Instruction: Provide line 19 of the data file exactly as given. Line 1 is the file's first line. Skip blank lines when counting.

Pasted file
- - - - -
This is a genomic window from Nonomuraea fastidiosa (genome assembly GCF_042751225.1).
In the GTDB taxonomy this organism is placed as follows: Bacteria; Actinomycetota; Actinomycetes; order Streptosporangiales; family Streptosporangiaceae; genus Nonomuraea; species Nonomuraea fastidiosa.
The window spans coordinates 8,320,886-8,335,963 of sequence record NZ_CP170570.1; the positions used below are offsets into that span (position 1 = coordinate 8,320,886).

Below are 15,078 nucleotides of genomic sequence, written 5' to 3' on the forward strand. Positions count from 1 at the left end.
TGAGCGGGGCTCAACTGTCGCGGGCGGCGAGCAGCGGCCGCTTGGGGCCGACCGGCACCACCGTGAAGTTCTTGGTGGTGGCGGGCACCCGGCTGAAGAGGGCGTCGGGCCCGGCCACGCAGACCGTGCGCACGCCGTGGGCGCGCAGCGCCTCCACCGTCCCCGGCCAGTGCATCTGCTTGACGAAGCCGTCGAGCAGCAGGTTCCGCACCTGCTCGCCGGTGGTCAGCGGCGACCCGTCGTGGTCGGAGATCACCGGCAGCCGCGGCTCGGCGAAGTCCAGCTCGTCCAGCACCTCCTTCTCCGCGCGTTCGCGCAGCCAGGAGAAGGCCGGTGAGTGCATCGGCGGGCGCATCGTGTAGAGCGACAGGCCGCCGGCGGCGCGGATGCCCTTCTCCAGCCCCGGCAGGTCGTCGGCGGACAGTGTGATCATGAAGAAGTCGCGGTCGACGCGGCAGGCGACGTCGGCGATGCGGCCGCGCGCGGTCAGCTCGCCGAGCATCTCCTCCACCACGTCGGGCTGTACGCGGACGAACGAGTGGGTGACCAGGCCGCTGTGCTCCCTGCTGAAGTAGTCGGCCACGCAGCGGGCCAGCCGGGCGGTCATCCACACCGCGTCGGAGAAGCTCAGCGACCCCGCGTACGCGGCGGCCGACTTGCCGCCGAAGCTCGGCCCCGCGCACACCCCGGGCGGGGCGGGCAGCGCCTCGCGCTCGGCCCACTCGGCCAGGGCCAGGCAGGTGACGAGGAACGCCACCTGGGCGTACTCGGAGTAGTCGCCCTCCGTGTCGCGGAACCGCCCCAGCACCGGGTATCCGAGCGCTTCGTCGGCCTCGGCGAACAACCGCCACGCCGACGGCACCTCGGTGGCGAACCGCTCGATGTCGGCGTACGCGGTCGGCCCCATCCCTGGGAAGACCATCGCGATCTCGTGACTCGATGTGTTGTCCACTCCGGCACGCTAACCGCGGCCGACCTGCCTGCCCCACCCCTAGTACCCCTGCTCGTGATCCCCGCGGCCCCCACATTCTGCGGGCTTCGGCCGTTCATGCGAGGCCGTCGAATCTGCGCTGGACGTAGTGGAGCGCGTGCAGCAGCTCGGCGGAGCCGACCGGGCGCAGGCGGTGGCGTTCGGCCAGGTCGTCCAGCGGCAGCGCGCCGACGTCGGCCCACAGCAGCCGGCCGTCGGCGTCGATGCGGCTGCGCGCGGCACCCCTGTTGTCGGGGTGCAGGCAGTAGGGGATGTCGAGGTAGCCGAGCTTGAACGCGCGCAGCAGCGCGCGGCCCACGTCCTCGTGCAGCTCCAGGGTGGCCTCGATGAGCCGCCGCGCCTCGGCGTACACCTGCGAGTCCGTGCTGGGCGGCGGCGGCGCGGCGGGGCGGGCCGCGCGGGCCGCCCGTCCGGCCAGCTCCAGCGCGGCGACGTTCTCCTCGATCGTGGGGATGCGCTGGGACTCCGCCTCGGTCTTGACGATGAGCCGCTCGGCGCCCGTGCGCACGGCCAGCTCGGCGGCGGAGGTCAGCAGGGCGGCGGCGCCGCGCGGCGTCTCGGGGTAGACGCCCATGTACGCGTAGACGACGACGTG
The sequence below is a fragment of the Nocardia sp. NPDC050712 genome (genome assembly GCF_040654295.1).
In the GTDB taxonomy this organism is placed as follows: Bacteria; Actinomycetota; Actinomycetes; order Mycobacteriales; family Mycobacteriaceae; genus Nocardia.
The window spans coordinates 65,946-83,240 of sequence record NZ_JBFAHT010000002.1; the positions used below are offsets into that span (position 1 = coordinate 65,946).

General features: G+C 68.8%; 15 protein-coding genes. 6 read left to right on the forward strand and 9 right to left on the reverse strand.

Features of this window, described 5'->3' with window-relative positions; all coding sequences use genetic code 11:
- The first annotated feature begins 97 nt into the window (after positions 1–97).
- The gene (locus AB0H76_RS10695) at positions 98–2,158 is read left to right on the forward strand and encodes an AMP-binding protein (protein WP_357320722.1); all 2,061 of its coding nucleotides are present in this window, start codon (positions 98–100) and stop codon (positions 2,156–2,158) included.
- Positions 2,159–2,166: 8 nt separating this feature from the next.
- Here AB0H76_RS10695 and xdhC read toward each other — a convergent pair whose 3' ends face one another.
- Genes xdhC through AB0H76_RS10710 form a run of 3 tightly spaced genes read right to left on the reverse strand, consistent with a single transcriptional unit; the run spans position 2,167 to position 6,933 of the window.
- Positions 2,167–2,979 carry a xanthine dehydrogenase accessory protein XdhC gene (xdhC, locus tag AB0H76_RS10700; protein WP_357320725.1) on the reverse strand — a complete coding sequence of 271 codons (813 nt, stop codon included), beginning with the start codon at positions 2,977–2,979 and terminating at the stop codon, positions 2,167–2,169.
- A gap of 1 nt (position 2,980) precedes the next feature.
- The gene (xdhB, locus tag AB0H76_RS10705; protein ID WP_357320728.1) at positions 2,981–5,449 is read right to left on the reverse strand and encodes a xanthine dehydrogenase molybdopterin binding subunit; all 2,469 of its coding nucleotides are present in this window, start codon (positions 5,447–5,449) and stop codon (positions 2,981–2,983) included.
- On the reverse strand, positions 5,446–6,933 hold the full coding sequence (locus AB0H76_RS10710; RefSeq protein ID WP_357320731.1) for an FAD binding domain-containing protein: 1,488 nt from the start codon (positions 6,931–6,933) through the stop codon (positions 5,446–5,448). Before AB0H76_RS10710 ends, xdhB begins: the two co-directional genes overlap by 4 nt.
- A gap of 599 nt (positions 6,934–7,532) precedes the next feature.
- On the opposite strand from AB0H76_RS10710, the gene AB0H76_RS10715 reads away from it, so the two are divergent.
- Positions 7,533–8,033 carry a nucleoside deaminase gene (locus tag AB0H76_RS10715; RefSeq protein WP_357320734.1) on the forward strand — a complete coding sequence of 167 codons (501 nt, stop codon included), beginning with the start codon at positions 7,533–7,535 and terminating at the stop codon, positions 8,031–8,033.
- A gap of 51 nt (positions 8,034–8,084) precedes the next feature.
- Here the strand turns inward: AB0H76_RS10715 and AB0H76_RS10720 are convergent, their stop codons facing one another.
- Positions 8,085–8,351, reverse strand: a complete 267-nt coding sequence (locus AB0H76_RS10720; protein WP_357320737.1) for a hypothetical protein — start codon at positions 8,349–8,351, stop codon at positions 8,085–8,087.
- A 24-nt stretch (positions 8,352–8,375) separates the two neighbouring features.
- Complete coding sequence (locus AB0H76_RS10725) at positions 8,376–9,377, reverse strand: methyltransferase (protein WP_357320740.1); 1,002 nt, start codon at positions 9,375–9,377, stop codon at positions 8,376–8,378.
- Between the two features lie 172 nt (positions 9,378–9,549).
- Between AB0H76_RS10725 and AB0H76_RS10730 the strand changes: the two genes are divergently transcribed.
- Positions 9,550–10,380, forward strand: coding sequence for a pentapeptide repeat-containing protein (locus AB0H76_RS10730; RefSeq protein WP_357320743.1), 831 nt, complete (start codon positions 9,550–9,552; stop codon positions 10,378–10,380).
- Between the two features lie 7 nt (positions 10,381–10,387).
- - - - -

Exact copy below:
- On the reverse strand, positions 5,446–6,933 hold the full coding sequence (locus AB0H76_RS10710; RefSeq protein ID WP_357320731.1) for an FAD binding domain-containing protein: 1,488 nt from the start codon (positions 6,931–6,933) through the stop codon (positions 5,446–5,448). Before AB0H76_RS10710 ends, xdhB begins: the two co-directional genes overlap by 4 nt.